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Early-life adversity, later-life mental health, and resilience resources: a longitudinal population-based birth cohort analysis

  • Theodore D. Cosco (a1) (a2), Rebecca Hardy (a3), Laura D. Howe (a4) and Marcus Richards (a3)
Abstract
Background:

Robust and persistent links between early-life adversities and later-life mental distress have previously been observed. Individual and social resources are associated with greater mental health and resilience. This study aimed to test these resources as moderators and mediators of the association between childhood psychosocial adversity and later-life mental distress.

Methods:

Participant data came from the Medical Research Council National Survey of Health and Development, a nationally-representative birth cohort study. The General Health Questionnaire-28 (GHQ-28) captured mental distress at ages 53, 60–64, and 68–69. An eight-item cumulative psychosocial adversity score was created (0, 1, 2, ≥3 adversities). Individual (i.e., education, occupational status, physical activity) and social (i.e., social support, neighborhood cohesion) resources were examined as mediators and moderators of CPA and GHQ-28 in longitudinal multilevel models.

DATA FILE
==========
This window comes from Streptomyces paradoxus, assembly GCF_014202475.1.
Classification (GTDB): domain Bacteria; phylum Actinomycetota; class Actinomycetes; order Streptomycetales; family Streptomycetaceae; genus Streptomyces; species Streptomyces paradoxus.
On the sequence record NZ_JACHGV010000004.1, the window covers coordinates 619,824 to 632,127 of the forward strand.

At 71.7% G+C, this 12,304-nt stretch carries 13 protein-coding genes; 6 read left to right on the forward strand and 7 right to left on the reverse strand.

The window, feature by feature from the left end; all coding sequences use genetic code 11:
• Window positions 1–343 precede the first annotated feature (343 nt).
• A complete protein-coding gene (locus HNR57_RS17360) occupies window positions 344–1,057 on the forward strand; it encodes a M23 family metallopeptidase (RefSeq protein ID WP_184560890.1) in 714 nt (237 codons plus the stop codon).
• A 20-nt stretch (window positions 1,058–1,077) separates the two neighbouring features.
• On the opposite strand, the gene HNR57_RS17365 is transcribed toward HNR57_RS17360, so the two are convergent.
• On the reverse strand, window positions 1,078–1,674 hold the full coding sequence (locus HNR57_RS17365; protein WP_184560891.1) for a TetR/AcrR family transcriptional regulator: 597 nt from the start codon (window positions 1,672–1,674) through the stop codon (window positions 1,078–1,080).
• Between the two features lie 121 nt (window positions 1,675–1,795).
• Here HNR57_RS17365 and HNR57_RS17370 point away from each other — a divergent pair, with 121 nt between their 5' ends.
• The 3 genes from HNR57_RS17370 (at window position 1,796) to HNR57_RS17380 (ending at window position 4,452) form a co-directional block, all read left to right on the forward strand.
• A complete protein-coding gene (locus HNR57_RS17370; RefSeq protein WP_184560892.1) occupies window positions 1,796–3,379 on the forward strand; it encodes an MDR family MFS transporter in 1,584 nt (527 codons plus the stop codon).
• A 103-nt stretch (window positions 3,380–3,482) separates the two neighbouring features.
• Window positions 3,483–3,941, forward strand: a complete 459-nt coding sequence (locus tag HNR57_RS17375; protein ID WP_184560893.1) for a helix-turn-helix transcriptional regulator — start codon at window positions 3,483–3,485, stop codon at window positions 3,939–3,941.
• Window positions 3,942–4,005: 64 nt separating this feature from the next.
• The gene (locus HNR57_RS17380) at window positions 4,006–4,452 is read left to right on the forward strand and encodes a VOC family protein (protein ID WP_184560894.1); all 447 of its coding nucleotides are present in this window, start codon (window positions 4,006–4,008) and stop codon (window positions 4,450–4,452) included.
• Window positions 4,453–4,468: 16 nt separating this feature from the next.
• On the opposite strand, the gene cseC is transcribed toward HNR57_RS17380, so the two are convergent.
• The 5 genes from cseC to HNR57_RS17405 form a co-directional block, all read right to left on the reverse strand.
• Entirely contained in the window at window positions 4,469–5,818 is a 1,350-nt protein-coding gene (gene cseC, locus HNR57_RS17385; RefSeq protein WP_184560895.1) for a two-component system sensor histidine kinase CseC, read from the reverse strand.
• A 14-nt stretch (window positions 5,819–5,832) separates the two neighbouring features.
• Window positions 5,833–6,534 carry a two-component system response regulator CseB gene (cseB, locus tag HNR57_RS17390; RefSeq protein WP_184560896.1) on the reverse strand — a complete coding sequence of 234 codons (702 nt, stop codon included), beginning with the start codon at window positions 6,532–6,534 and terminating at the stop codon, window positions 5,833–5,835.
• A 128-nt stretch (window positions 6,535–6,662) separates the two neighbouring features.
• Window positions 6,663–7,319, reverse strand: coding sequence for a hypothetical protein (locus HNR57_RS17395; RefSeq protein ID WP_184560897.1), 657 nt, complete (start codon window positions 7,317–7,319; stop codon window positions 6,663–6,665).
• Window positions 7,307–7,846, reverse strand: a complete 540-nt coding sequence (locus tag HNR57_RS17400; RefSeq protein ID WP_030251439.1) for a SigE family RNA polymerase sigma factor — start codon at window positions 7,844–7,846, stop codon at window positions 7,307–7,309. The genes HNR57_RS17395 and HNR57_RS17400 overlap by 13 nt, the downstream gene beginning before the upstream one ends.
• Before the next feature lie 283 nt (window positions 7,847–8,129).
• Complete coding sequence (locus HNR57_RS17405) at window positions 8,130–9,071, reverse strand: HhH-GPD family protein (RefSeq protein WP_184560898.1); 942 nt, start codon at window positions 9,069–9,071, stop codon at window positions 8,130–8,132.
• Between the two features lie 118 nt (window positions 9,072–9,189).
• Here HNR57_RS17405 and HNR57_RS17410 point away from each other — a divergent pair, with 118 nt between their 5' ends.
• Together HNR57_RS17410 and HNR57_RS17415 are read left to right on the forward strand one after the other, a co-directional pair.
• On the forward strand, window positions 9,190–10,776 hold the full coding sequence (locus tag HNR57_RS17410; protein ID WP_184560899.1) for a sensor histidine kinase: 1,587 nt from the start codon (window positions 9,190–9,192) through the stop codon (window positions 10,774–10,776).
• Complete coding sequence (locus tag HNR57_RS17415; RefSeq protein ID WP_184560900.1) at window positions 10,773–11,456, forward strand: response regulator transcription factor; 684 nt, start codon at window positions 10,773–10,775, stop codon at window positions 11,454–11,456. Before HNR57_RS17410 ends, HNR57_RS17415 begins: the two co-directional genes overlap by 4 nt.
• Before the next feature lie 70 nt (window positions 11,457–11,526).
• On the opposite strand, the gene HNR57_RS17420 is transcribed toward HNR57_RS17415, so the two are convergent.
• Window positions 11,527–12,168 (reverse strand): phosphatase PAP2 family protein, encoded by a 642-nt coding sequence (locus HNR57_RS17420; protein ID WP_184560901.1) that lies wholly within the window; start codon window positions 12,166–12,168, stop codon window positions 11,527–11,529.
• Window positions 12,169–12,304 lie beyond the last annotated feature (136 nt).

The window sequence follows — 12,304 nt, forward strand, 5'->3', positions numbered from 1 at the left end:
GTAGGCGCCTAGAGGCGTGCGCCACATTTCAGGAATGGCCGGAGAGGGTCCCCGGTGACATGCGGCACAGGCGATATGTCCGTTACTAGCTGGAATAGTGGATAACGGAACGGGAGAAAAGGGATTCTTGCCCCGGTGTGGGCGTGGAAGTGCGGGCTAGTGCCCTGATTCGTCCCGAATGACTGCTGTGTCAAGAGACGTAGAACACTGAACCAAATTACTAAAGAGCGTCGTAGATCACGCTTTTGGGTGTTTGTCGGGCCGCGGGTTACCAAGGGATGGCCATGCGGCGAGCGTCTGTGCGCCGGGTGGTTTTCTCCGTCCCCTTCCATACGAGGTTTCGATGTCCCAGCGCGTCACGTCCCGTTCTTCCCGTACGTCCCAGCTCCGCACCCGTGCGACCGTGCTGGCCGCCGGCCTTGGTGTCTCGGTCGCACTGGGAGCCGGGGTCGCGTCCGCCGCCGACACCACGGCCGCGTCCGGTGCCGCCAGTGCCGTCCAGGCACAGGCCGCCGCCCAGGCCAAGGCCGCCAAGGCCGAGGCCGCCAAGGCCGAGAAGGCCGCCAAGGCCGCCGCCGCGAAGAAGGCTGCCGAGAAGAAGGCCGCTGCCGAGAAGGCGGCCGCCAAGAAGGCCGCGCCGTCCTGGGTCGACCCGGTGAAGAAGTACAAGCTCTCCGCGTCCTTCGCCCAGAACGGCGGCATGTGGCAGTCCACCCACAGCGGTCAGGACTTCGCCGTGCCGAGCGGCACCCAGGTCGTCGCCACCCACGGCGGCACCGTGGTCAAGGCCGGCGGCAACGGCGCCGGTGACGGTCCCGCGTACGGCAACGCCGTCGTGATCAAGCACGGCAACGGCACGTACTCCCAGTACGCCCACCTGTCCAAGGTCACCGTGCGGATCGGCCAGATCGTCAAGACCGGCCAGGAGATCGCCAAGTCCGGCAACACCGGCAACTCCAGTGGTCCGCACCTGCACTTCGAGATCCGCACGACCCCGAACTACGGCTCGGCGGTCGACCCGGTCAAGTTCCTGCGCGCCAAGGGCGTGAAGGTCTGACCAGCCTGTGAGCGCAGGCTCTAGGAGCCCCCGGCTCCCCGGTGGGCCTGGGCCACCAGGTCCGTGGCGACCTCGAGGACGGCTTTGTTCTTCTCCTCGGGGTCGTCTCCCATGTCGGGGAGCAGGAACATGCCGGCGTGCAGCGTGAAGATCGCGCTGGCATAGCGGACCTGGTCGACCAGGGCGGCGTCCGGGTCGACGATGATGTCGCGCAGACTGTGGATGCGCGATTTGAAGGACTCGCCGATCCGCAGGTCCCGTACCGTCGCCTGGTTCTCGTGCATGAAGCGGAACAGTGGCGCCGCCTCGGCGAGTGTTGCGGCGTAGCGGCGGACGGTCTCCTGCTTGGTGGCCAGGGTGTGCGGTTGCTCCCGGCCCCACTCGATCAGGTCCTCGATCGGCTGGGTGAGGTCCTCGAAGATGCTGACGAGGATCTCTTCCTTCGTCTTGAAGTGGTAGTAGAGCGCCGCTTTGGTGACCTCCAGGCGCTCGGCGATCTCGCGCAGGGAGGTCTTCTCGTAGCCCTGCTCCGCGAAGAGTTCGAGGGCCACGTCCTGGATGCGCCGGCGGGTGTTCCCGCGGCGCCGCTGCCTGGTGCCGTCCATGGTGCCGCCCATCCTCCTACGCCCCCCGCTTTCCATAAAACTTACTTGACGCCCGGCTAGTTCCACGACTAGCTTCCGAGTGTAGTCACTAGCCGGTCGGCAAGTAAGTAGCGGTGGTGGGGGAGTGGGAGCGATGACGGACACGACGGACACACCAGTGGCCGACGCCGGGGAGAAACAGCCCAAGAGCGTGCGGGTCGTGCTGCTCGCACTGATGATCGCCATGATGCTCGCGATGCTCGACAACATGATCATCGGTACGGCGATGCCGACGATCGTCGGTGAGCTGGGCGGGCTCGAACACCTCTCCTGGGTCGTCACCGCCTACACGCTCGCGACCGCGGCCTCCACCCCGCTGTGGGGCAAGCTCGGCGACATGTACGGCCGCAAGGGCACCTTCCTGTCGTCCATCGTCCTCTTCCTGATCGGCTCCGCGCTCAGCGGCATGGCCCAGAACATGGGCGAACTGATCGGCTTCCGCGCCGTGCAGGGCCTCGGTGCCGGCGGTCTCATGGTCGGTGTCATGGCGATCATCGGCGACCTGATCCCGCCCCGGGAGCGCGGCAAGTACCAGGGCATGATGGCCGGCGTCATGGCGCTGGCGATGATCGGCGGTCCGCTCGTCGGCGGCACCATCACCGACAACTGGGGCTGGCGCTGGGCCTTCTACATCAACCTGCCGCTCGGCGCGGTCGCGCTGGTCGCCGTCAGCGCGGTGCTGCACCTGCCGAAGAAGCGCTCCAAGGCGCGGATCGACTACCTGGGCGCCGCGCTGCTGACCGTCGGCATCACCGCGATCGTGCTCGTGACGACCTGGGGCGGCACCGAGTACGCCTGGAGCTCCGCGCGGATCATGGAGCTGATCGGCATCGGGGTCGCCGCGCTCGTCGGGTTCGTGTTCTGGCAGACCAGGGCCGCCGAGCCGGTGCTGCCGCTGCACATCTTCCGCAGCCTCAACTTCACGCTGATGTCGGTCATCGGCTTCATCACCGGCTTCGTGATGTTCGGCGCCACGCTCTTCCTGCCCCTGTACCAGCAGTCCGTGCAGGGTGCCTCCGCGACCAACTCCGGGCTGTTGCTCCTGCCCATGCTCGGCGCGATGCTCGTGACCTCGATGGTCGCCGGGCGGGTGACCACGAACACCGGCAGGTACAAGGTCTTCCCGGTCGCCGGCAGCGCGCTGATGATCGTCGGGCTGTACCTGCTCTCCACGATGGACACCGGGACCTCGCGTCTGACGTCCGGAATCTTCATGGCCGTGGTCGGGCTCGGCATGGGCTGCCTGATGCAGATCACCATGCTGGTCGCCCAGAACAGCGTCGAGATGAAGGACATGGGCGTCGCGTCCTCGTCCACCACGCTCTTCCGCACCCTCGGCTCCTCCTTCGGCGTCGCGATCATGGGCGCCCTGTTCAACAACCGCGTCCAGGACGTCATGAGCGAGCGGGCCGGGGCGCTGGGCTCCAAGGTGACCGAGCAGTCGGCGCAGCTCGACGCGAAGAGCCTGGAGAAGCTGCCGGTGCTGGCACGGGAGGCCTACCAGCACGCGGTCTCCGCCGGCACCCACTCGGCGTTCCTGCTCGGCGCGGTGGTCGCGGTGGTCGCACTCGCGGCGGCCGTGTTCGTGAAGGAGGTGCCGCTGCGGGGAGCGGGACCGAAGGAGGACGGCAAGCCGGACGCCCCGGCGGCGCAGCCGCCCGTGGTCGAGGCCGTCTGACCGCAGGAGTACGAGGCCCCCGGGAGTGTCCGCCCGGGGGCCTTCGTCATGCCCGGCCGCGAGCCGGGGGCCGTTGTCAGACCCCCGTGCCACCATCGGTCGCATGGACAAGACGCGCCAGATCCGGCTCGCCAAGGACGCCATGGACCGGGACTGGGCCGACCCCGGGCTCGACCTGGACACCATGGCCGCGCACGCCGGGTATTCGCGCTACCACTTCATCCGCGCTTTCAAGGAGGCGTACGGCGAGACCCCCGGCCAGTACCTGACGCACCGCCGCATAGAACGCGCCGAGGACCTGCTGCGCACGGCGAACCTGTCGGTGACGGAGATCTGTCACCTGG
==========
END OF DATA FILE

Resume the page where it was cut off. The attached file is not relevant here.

Findings:

Greater adversity was associated with an average GHQ-28 score increase of 0.017, per unit adversity (β = 0·017, p < 0·001, 95% CI 0·011, 0·022). Lower mental distress was associated with higher levels of physical activity, occupational status, education, social support, and neighborhood cohesion. There was no evidence that resources moderated the relationship between GHQ-28 and adversity. All resources, save for physical activity and occupational status, partly mediated this relationship.

Conclusions:

Individual and social resources were associated with lower mental distress. They did not modify, but partly mediated the association between childhood adversity and adult mental distress. Social support was the most important mediator, suggesting that interventions to promote greater social support may offset psychosocial adversities experienced in childhood to foster better mental health in older adults.

Copyright
Corresponding author
Correspondence should be addresses to: Theodore D. Cosco, Department of Gerontology, and Gerontology Research Centre, Simon Fraser University, 2800-515 Hastings Street, Vancouver BC V6B 5K3, Canada. Phone: 7787825915. Email: tcosco@sfu.ca.
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International Psychogeriatrics
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